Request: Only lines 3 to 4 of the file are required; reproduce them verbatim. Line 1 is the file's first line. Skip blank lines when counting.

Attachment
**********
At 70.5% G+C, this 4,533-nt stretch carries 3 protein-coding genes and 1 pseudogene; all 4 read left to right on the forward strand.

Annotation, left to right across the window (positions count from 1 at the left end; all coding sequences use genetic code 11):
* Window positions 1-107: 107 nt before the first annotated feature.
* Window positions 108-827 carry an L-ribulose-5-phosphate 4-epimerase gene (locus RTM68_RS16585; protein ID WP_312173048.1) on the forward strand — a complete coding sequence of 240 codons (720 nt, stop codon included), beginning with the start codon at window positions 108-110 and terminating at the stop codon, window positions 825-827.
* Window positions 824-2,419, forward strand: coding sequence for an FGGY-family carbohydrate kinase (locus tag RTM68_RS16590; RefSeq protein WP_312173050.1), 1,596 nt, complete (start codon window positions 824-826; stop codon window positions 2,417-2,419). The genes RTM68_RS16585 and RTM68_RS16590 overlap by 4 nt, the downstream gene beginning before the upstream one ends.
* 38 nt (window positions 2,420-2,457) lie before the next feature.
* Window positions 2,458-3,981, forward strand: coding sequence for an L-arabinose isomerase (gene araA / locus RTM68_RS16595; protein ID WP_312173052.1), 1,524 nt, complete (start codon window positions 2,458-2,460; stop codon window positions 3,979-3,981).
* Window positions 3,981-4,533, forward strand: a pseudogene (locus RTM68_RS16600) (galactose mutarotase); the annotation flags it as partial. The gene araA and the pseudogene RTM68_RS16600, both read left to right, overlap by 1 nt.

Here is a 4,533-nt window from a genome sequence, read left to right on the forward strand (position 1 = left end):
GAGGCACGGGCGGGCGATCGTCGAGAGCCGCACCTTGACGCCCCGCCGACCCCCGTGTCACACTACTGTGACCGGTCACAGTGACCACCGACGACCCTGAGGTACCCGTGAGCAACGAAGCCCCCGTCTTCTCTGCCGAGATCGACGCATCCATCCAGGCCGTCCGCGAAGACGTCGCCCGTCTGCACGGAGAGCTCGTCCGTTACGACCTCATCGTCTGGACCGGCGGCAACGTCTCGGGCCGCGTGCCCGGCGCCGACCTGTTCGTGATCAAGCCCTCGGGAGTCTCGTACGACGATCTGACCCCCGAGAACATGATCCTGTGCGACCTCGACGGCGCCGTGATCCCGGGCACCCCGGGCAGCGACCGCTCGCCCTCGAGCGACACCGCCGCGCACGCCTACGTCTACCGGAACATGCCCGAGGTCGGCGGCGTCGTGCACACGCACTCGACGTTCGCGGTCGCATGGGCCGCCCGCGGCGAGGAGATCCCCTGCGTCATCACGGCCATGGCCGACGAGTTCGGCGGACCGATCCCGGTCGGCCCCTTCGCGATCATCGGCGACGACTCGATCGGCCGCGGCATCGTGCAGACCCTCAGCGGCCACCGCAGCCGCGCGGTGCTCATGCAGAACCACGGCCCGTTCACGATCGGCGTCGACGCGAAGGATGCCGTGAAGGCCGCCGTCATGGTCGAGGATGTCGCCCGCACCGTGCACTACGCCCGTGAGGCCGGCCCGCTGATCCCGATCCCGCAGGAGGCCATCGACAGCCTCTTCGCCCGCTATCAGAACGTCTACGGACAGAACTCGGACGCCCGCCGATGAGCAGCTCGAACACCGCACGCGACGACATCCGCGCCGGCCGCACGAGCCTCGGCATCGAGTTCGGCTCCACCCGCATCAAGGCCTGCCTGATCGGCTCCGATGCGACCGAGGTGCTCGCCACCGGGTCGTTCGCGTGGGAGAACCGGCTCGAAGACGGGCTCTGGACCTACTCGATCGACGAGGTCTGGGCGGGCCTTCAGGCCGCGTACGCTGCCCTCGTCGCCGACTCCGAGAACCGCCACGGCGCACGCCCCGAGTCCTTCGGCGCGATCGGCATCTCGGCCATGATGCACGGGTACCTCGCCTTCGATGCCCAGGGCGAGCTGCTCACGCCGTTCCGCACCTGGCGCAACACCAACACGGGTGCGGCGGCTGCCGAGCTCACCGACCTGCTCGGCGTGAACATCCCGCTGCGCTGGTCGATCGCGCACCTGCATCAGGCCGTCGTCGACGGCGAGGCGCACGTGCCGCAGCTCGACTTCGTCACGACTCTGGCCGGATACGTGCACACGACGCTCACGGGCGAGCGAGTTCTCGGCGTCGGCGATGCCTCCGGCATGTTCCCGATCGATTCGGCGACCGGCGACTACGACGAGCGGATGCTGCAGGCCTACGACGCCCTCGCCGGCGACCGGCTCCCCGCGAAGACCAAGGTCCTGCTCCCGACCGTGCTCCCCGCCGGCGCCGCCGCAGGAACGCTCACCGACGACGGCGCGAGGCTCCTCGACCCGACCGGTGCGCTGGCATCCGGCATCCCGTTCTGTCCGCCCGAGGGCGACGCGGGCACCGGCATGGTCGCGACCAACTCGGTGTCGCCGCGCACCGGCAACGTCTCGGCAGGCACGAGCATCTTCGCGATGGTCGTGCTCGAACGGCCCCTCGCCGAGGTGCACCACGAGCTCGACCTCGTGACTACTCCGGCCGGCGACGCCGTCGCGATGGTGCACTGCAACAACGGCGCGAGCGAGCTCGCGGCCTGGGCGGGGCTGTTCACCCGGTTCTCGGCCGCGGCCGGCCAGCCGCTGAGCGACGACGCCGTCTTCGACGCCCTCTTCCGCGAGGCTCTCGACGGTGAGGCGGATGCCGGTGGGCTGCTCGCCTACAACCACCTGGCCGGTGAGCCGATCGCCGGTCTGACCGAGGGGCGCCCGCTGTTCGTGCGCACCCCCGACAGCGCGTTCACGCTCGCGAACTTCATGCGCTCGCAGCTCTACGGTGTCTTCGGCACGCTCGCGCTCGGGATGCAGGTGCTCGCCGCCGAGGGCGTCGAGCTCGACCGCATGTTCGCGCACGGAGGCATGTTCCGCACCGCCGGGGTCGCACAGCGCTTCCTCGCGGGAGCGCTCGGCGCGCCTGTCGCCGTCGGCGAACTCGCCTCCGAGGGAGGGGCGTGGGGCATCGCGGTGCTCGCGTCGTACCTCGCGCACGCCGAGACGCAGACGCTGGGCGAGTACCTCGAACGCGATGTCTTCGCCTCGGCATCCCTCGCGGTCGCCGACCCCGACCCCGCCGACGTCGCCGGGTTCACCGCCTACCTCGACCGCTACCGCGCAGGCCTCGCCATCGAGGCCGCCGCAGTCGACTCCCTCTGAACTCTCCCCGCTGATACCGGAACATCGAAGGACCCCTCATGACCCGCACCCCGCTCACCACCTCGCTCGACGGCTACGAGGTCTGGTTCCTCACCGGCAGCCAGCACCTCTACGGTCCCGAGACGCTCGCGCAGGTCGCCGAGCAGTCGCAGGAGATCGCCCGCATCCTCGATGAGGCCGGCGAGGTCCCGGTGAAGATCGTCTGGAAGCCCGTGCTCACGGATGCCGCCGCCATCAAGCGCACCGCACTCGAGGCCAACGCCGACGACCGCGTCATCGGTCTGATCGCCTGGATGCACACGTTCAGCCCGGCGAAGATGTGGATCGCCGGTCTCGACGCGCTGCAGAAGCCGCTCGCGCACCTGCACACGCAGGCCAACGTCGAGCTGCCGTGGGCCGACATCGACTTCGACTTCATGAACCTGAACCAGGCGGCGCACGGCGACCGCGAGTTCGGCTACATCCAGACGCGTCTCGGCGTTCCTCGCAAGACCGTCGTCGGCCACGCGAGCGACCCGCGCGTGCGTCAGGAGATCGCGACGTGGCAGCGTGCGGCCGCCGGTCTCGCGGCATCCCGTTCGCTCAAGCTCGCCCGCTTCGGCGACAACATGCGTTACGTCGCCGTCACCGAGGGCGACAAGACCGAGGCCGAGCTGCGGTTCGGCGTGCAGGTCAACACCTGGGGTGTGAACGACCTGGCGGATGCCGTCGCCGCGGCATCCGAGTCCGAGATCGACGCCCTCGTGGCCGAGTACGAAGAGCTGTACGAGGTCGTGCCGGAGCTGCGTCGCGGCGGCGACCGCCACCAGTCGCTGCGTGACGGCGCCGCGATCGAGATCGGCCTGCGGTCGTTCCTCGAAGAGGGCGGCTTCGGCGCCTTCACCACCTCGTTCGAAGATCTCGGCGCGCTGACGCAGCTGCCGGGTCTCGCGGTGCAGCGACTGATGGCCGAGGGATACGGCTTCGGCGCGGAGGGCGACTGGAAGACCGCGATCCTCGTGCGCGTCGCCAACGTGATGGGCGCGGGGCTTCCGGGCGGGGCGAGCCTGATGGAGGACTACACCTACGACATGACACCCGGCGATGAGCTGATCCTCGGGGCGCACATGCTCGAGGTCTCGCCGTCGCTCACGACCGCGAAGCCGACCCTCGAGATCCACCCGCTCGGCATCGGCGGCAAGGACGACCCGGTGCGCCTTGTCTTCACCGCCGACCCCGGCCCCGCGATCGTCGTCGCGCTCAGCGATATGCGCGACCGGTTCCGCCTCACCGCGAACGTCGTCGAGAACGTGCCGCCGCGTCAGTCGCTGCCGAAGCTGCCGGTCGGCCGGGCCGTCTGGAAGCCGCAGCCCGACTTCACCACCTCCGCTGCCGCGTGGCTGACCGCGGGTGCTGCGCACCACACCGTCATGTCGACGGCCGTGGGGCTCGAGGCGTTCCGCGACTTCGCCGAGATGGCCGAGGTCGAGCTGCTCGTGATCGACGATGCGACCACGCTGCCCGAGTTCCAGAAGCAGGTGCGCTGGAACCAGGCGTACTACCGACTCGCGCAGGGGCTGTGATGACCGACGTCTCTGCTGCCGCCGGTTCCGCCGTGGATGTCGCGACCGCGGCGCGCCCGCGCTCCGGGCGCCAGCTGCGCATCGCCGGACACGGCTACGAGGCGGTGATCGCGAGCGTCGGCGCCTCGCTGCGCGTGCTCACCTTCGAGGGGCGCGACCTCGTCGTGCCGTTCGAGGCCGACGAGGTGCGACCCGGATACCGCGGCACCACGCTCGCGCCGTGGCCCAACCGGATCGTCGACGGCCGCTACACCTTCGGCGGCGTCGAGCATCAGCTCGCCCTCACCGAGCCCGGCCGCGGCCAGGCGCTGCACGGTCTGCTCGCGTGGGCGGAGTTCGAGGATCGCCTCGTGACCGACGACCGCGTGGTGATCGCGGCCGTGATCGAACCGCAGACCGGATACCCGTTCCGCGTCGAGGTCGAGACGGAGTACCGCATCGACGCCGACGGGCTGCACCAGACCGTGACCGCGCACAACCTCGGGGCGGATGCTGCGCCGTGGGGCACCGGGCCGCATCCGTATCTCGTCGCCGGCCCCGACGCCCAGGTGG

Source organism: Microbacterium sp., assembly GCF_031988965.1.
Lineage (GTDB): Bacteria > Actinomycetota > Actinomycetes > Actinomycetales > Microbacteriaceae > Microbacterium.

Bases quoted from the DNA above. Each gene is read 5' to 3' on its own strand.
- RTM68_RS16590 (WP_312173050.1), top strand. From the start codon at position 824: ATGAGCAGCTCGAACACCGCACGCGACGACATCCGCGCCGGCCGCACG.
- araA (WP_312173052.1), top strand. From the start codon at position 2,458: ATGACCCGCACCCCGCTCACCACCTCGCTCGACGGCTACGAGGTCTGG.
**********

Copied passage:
* Window positions 1-107: 107 nt before the first annotated feature.
* Window positions 108-827 carry an L-ribulose-5-phosphate 4-epimerase gene (locus RTM68_RS16585; protein ID WP_312173048.1) on the forward strand — a complete coding sequence of 240 codons (720 nt, stop codon included), beginning with the start codon at window positions 108-110 and terminating at the stop codon, window positions 825-827.